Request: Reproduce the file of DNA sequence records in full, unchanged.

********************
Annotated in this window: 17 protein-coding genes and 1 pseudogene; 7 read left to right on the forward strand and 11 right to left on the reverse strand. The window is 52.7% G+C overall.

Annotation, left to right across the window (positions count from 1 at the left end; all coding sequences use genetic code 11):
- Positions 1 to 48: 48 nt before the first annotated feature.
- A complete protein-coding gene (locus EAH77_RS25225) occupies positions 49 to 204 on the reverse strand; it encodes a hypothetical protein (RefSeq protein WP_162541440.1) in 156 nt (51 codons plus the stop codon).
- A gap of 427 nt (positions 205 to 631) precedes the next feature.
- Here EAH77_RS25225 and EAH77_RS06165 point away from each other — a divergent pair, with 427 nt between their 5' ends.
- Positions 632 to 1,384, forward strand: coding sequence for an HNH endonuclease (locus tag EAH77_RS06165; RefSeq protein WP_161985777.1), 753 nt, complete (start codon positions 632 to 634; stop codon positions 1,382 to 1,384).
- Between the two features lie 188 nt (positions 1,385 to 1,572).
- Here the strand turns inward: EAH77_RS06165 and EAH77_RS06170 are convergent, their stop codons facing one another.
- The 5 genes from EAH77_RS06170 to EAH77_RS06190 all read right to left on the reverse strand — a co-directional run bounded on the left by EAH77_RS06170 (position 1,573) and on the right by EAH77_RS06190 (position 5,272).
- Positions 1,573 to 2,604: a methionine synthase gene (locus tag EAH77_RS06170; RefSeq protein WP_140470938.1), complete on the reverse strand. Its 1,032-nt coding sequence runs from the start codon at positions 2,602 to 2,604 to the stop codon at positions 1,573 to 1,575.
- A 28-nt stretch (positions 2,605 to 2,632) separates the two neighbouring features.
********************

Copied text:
Annotated in this window: 17 protein-coding genes and 1 pseudogene; 7 read left to right on the forward strand and 11 right to left on the reverse strand. The window is 52.7% G+C overall.

Annotation, left to right across the window (positions count from 1 at the left end; all coding sequences use genetic code 11):
- Positions 1 to 48: 48 nt before the first annotated feature.
- A complete protein-coding gene (locus EAH77_RS25225) occupies positions 49 to 204 on the reverse strand; it encodes a hypothetical protein (RefSeq protein WP_162541440.1) in 156 nt (51 codons plus the stop codon).
- A gap of 427 nt (positions 205 to 631) precedes the next feature.
- Here EAH77_RS25225 and EAH77_RS06165 point away from each other — a divergent pair, with 427 nt between their 5' ends.
- Positions 632 to 1,384, forward strand: coding sequence for an HNH endonuclease (locus tag EAH77_RS06165; RefSeq protein WP_161985777.1), 753 nt, complete (start codon positions 632 to 634; stop codon positions 1,382 to 1,384).
- Between the two features lie 188 nt (positions 1,385 to 1,572).
- Here the strand turns inward: EAH77_RS06165 and EAH77_RS06170 are convergent, their stop codons facing one another.
- The 5 genes from EAH77_RS06170 to EAH77_RS06190 all read right to left on the reverse strand — a co-directional run bounded on the left by EAH77_RS06170 (position 1,573) and on the right by EAH77_RS06190 (position 5,272).
- Positions 1,573 to 2,604: a methionine synthase gene (locus tag EAH77_RS06170; RefSeq protein WP_140470938.1), complete on the reverse strand. Its 1,032-nt coding sequence runs from the start codon at positions 2,602 to 2,604 to the stop codon at positions 1,573 to 1,575.
- A 28-nt stretch (positions 2,605 to 2,632) separates the two neighbouring features.